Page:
Wind Energy and the Historic Environment

Wind turbines at sea

English Heritage is the Government’s adviser on the historic environment. Central to our role is the advice we give to local planning authorities and government departments on development proposals affecting historic buildings, sites and areas, archaeology on land and underwater, designed landscapes and the historic aspects of the landscape as a whole. We also manage an estate of over 400 historic properties open to the public. This guidance is intended for developers of wind energy projects which may affect any of these aspects of the historic environment. It is also aimed at those, including local authority planners and their historic environment advisers, involved in strategic planning for renewable energy and the determination of project specific applications.

Alongside this guidance on wind energy, English Heritage has also produced guidance on climate change and other renewable energy technologies and the historic environment.

Climate Change and Renewable Energy

The Earth’s climate is changing. The average global temperature has risen by 0.6 degrees Celsius since the beginning of the 20th century, taking the northern hemisphere outside the range of average temperatures it has experienced over the last 1,000 years. Globally, all of the 10 warmest years on record have occurred since the beginning of the 1990s, and the effects of recent warming can be seen in an increased incidence of heat-waves, storminess and flooding, the retreat of glaciers and ice sheets, and altered responses in plants and animals.

Although climate change is a natural and constant process, there is a strong scientific and political consensus, internationally and within the UK, that the current increase in average temperatures results mainly from increasing atmospheric concentrations of carbon dioxide and other greenhouse gases and that these increasing concentrations are the result, in part at least, of human influences. There is also general agreement that average temperatures are likely to rise even faster, particularly in the second half of this century, unless action is taken to limit and reduce greenhouse gas emissions.

Under the terms of the Kyoto Protocol, the UK pledged to reduce greenhouse gas emissions by 12.5 per cent below 1990 levels by 2008–12, with a further undertaking to reduce CO2 emissions by 20 per cent by 2010. The European Union has also endorsed the need to reduce carbon dioxide levels in order to limit future temperature rise to 2 degrees Celsius.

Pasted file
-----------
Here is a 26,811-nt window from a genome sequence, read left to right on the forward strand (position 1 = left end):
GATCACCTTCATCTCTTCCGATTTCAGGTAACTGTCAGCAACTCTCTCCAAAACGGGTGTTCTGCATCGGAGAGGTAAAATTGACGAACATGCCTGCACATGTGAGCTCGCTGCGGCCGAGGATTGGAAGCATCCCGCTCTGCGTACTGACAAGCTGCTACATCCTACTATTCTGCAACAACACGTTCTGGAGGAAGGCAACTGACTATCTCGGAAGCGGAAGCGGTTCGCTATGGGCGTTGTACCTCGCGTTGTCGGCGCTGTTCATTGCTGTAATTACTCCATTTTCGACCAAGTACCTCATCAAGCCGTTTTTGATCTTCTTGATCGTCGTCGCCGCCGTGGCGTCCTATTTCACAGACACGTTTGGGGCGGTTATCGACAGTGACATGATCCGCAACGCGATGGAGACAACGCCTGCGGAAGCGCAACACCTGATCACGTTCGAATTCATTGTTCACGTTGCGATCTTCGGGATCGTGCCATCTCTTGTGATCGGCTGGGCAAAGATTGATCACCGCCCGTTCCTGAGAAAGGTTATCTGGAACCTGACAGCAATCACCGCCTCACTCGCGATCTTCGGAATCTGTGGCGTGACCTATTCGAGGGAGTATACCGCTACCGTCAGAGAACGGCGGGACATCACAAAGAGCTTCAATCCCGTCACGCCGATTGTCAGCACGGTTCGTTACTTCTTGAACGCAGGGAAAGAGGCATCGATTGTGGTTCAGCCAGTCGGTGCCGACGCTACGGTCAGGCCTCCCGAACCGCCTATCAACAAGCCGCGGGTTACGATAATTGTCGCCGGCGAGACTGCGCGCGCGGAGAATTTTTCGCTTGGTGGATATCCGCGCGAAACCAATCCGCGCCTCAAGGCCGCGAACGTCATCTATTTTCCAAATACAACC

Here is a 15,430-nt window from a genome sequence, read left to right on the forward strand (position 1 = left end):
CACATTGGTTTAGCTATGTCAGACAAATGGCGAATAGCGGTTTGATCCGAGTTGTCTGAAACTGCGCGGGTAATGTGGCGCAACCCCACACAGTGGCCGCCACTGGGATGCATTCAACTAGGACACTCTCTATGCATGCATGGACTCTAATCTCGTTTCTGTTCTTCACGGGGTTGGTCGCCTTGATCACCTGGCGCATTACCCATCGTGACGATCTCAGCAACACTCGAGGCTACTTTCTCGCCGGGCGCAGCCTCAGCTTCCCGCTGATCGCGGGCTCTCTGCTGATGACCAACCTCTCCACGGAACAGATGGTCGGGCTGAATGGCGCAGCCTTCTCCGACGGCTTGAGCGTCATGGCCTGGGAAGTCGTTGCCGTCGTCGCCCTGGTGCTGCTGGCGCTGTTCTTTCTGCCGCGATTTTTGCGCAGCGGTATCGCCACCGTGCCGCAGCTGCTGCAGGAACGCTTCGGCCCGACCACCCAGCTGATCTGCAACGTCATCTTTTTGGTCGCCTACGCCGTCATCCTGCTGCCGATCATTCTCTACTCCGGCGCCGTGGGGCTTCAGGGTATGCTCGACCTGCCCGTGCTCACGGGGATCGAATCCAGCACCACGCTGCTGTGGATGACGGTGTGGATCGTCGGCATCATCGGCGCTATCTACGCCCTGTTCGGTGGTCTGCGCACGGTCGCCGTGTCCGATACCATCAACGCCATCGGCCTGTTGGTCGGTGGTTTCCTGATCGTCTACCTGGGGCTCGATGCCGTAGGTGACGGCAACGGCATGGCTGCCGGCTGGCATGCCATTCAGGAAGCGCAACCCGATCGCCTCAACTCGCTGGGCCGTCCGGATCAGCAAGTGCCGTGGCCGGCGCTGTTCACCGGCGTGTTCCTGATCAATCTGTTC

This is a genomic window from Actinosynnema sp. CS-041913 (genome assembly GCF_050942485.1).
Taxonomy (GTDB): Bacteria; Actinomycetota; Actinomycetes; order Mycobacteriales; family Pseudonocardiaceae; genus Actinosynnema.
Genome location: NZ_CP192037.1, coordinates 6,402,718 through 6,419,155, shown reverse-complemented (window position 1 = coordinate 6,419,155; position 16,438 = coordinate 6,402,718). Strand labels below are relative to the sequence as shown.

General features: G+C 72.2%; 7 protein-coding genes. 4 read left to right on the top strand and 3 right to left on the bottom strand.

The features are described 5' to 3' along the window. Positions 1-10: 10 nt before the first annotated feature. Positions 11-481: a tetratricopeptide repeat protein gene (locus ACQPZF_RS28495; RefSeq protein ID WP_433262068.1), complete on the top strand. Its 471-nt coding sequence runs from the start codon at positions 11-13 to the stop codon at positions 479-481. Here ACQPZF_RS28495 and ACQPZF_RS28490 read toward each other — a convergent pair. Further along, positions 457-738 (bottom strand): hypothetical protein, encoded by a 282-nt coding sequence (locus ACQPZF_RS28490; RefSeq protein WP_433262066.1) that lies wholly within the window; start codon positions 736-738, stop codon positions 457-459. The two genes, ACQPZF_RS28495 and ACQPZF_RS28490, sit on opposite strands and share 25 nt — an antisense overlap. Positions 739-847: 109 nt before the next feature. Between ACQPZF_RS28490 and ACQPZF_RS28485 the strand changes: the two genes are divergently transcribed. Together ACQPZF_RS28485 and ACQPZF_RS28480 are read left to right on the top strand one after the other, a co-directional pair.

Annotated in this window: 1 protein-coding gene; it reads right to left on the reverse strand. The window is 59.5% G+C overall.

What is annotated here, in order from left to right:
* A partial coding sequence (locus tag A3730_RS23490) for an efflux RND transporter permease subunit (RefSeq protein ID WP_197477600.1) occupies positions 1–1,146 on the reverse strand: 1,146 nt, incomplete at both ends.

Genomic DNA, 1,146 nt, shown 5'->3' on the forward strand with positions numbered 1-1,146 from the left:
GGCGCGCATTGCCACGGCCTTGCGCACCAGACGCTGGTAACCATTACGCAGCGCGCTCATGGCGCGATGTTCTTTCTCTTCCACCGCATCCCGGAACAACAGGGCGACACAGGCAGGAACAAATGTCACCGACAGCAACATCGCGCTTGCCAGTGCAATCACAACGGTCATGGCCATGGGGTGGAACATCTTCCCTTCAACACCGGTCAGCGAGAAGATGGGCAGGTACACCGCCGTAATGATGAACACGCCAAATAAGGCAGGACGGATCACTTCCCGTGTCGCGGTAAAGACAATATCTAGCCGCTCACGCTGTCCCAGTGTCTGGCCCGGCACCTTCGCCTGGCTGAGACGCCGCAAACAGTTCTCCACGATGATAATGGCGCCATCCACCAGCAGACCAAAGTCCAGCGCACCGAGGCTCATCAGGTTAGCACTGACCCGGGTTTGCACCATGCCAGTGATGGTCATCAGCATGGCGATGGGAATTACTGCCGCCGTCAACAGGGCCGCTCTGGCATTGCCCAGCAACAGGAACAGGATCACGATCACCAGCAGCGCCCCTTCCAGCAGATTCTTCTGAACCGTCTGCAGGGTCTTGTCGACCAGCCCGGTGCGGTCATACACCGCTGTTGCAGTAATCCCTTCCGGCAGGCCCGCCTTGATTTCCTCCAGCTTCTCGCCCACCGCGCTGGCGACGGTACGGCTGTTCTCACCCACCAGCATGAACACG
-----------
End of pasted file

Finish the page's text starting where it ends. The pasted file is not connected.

Within this framework of international obligations and targets, the Government set out its energy policy, including its policy on renewable energy, in the 2003 Energy White Paper, Our energy future – creating a low carbon economy. The White Paper aims to put the UK on target to cut its carbon dioxide emissions by some 60 per cent by 2050, with real progress made by 2020, while maintaining reliable and competitive energy supplies.

The generation of energy from a variety of renewable sources is intended to make a major contribution to achieving this target, as well as providing a response to the depletion of fossil fuels and the need to promote security of energy supply within the UK. The Government has previously set a target to generate 10 per cent of UK electricity from renewable energy sources by 2010.The White Paper set out the Government’s aspiration to double that figure by 2020 and suggested that an even greater proportion of energy requirements would be needed from renewable sources beyond that date.

English Heritage Policy on Renewable Energy and the Historic Environment

On the basis of the most widely accepted predictions, future climate change is likely to be detrimental to the historic environment. Despite the fact that most historic buildings, sites and landscapes have experienced a changing climate in the past, many may be at risk, together with the important contribution they make to the UK economy:

  • Rising sea levels will endanger the preservation of historic maritime landscapes, structures, buildings and archaeology.
  • Increasing frequency and severity of flooding may damage the historic fabric of towns and cities.
  • Higher temperatures, drier summers, changing patterns of vegetation and altered distributions for pests and disease may pose significant challenges for the long-term maintenance of historic landscapes, including designed landscapes.
  • Potential increases in rainfall, storminess and weather intensity together with greater risk of ground subsidence may threaten the continued stability and weather resilience of many historic buildings.
  • Changes in hydrology and cropping regime and increasing soil erosion as a result of weather extremes may make it more difficult to conserve buried archaeological remains.

Recognising these threats to the historic and natural environments and to our national prosperity, English Heritage welcomes the Government’s commitment to reduce the emissions which contribute to global warming. We support measures to reduce fuel consumption, increase energy efficiency and exploit renewable energy sources. In addition, through our own sustainable development strategy, we are committed to reducing the environmental impact of our own activities. Nevertheless, we also recognise that some renewable energy technologies have the potential to cause serious damage to irreplaceable historic sites, which are themselves an integral part of the wider environmental and sustainability agenda.